How can consumers put unredeemed gift cards to use? That’s certainly an important question in light of the National Retail Federation’s estimate that roughly $2 billion in gift cards went unredeemed in 2012, bringing the total since 2005 to $43 billion. Gift cards were also more popular than ever this past holiday season, as the average person spent $156.86 on them and total sales approached $29 billion.
In order to help people get the most out of their money and avoid adding even more to the record amounts of debt we’ve been racking up lately, Card Hub – the only marketplace that allows you to sell ANY gift card, regardless of denomination or store affiliation – today released its list of 5 ways to use unwanted gift cards, which is accompanied below by insights from Card Hub’s founder and CEO Odysseas Papadimitriou:
- Sell them for cash: An online gift card exchange enables consumers to sell gift cardsfor cash and fetch up to 95 cents on the dollar in return. Considering that we ended the year with roughly $36 billion more credit card debt than we started with, according to Card Hub data, some extra cash could certainly come in handy.Odysseas Papadimitriou (OP):“While many people simply don’t know that you can sell unwanted gift cards online for cash, others are discouraged from doing so for one or more of the following four reasons: 1) their card is not affiliated with a major national retailer and therefore will not be accepted by an online gift card exchange; 2) they’ve used some of the card’s funds and an unusual denomination remains; 3) they have store credit instead of an actual gift card; 4) they don’t want to give up any value to middle men. There’s no reason to worry about these things if you use Card Hub’s gift card exchange, as it is the only one that allows you to sell any gift card you wish for any price without charging any fees. The ability to sell to individuals or respected gift card companies also increases your chances of finding a buyer.”
Re-gift: People don’t only give gift cards during the holiday season. They’re actually among the most popular types of presents for birthdays, anniversaries, and other special occasions throughout the year as well. In fact, holiday gift card sales generally represent only about a quarter of the total annual sales. You’ll therefore have ample opportunity to give an unwanted gift card to someone else who may like it more than you.
(OP): “You know what your friends and family members like, and even if you aren’t quite sure you can reference their gift card wish list. If you think an unwanted gift card has someone else’s name written all over it, why not hang onto it, re-gift, and save the time, money and energy you would have expended looking for another present. Most stores allow you to trade in old gift cards for new ones, so there is no need to worry about giving a card that bears outdated branding.”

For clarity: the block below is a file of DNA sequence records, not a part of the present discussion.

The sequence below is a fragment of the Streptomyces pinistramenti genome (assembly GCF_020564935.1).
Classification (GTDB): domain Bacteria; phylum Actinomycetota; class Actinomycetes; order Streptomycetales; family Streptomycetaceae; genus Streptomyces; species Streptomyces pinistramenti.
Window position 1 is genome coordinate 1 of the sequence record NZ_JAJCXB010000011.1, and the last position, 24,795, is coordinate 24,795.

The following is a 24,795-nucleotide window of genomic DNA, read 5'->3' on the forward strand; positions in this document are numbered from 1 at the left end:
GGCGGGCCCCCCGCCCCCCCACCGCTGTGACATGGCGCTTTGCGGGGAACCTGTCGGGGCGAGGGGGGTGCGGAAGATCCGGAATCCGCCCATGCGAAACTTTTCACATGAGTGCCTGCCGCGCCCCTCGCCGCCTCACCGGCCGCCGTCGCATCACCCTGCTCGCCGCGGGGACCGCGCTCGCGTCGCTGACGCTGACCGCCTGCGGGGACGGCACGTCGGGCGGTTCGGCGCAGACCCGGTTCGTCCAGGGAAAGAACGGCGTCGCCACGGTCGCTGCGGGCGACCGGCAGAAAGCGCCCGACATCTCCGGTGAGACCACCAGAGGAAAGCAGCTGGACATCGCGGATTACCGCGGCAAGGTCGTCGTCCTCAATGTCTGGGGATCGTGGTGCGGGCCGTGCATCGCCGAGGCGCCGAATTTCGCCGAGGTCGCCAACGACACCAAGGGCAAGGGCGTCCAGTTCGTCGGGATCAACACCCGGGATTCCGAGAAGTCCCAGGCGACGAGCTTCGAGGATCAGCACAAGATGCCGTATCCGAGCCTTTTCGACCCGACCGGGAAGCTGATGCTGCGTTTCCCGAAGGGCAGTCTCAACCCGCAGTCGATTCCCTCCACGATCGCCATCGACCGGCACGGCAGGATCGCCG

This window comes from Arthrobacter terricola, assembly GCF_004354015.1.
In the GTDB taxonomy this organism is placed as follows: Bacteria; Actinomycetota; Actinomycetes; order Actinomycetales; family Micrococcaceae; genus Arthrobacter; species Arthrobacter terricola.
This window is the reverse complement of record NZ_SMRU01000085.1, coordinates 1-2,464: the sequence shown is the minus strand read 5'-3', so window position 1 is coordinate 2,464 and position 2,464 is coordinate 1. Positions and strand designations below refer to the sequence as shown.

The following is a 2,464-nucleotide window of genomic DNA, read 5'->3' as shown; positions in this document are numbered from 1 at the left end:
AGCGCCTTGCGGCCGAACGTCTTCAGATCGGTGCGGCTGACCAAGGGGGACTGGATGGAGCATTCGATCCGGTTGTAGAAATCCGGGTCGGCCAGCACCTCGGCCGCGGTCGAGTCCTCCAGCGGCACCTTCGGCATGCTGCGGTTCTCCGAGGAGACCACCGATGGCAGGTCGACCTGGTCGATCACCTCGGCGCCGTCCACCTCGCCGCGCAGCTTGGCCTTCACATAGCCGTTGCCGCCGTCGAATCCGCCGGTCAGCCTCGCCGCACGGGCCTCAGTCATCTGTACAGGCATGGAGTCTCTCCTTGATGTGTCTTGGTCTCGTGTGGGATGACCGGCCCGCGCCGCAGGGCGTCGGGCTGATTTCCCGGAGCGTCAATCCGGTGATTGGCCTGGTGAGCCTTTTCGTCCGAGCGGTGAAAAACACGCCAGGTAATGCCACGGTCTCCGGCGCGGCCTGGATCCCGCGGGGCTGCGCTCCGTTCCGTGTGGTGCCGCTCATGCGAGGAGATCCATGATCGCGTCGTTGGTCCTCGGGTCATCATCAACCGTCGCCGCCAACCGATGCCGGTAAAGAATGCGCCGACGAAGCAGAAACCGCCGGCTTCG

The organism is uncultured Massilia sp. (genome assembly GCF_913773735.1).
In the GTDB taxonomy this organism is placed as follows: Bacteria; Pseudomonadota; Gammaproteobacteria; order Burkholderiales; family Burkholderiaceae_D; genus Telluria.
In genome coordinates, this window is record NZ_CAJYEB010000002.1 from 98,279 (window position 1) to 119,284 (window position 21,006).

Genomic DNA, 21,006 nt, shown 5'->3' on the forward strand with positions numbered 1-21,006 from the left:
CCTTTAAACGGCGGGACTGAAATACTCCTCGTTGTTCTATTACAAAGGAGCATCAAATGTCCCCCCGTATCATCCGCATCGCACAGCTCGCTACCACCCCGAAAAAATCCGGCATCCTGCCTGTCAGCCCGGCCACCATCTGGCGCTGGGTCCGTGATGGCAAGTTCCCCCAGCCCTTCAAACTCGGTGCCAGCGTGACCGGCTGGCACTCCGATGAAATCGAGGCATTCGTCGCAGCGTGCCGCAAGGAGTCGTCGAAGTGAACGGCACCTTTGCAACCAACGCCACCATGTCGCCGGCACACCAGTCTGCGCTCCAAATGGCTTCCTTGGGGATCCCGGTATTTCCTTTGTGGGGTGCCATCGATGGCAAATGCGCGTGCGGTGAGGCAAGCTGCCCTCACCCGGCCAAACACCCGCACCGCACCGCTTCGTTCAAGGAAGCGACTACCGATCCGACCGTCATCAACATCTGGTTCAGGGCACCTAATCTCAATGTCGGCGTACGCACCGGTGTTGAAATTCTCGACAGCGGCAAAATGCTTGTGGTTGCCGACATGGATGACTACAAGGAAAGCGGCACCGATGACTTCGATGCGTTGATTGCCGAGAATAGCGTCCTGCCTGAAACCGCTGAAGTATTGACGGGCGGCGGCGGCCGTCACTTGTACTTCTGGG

Pay down debt: During tough economic times, help making ends meet may be in higher demand than new clothes, music or whatever else one may purchase directly with a gift card. Selling an unwanted gift card in order to help pay the bills is therefore a good example of using holiday presents for the things that really matter.
(OP): “According to Card Hub’s latest data, the average household has around $360 in unused gift cards lying around and $6,700 in unpaid credit card debt. A credit card calculator will show you that cashing in your gift cards could therefore provide you with the first monthly payment in a 24-month plan for becoming debt free.”
Swap them: Card Hub offers the only gift card exchange that incorporates Facebook, thereby allowing consumers to simply swap gift cards with friends, neighbors or colleagues if they so choose.
(OP): “Finding a willing partner for a gift card trade is a great way to turn an unwanted gift into something that you desire without sacrificing value. Simply use your social network to find someone who likes the gift card you have and has a comparable gift card from one of your favorite stores.”
Donate to charity: Charity organizations usually accept donations in a variety of forms, which may include gift cards. Even if a particular charity will not accept a physical gift card, you can always redeem it and donate the resulting goods.
(OP): “If you’re looking to unload an unused gift card, your holiday season has yet to conclude, so why not stay in the holiday spirit and give to a good cause? Besides the obvious benefit of helping others, this donation will be tax deductible!”
(Obvious) Bonus Tip: If the above options don’t work for you, simply using your gift card is always a possibility, especially since you’ll be hard pressed to find a store from which you want or need nothing. You see, almost all stores carry the essentials for their genre. For example, all clothing stores will have socks, all electronics stores will have headphones, and all hardware stores will have light bulbs.
(OP): “Using a gift card for the sake of using it is a waste of money, but if you haven’t been able to get rid of an unwanted card for quite some time, then it might be the best remaining course of action. Having something is better than having nothing, after all. The one thing you need to watch out for is overspending because you’re using a gift card. Roughly two-thirds of consumers spend more than the value of their gift card, and you don’t want to make an already sub-optimal strategy worse.”